Trevor [00:22:19] So this is the incredible thing about QA and about the future role that I believe they will play. So when we talk about developers and other coders, they create things and they always have they create things for people to use. That's very different than what we do. What we do is we create things that act like people doing things and then we validate those things. That is two completely different worlds. Now, if you compare those two skill sets to artificial intelligence, what's happening in AI is coding and things of that nature are starting to be replaced by neural networks and other structures. So if anything, the development need for development is going to start shrinking and the QA skills are a perfect match for what you need to use artificial intelligence to its fullest extent, which is you need to be able to define objectives. You need to be able to define actions. You need to be able to evaluate the outcome of those actions, and you need to map them towards complex goals. And this is exactly what QA has done for decades. So really, I think QA people will be very excited to find that we're really going into a new age where our skills are the skills. They will be more needed than ever. And instead of a situation where somebody may automate a test application so good that maybe they might consider not having the same amount of test resources anymore, even though we know there are all kinds of pitfalls to that way of thinking and it's not the right way to think about it. But with artificial intelligence, it's the absolute opposite. You get into a situation where the QA is now the master of the neural network, the master of the training of them, and the keeper of what they end up generating. And at first, it will be our test case repositories. But very quickly, people will realize much in the same way that RPA has just come out. RPA is nothing more than test automation in the business environment. And that's the first realization, that and DevOps and other types of I.T. automation. They are the same kind of thing. But QA will be in a unique position. First, it'll be their test cases that they'll create with these neural networks and using their QA skills in the AI spectrum. But then very quickly, I imagine it will do the same thing that happened with RPA. People will start going, “Hey QA group, you did such a good job on automating those tests over there. Do you think you can build up some RPA stuff for us?” And when they find out that we can do that and that we're generating these assets in artificial intelligence, they're going to go, “Hey, do you think you guys can generate a feature in the application for us? We want to create some tools of convenience for our users and that will be the next job.” So if anything, QA is going to become a huge, huge, important piece of the equation for advancing artificial intelligence and integrating it across all types of systems. At least that's my prediction.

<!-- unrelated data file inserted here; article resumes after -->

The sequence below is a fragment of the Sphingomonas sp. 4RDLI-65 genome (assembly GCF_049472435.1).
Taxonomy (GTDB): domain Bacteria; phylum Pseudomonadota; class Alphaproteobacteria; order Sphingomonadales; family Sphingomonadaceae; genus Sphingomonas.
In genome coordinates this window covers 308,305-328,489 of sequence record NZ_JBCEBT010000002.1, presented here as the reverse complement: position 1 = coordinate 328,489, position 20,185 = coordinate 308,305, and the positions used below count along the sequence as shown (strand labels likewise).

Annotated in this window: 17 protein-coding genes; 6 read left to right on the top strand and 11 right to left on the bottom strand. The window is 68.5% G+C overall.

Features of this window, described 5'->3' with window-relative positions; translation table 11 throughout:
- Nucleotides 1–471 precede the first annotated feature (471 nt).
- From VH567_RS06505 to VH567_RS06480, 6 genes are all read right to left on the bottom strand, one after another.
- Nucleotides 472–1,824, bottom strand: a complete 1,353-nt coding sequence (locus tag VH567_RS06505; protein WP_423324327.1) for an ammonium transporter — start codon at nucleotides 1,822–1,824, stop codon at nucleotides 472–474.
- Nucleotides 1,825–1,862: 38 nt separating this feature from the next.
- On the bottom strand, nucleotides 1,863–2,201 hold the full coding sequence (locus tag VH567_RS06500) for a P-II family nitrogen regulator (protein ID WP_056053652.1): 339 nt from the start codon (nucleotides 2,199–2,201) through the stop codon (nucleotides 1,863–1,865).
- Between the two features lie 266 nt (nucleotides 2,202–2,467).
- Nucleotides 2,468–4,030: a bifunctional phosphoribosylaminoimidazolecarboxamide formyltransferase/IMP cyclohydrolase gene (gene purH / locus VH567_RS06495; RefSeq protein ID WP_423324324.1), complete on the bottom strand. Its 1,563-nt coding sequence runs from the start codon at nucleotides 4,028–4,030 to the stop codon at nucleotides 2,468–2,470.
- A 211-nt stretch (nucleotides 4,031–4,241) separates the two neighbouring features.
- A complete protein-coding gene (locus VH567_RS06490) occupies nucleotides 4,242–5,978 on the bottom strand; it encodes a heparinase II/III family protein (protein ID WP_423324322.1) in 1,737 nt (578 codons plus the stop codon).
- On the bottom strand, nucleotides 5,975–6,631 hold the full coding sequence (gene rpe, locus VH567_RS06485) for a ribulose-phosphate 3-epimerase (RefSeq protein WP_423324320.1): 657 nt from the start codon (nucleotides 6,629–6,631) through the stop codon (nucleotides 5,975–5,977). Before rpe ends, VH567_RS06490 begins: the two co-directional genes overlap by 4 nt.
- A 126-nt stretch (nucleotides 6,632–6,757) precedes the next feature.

Joe [00:25:24] Oh, yeah. So people think I'm nuts because it almost seems like a seesaw because before I was like QA was, you know, skills you really needed were more manual. And then people say, “Oh, no, you need to be a developer. You need to know all these hard-core algorithms and exactly like a developer.” Now, it almost seems like it's gone back the way it was before where it's really testing and QA, those types of skills are going to be leading the way. Am I over-enthusiastic about this, that maybe people should stop focusing on hardcore programming?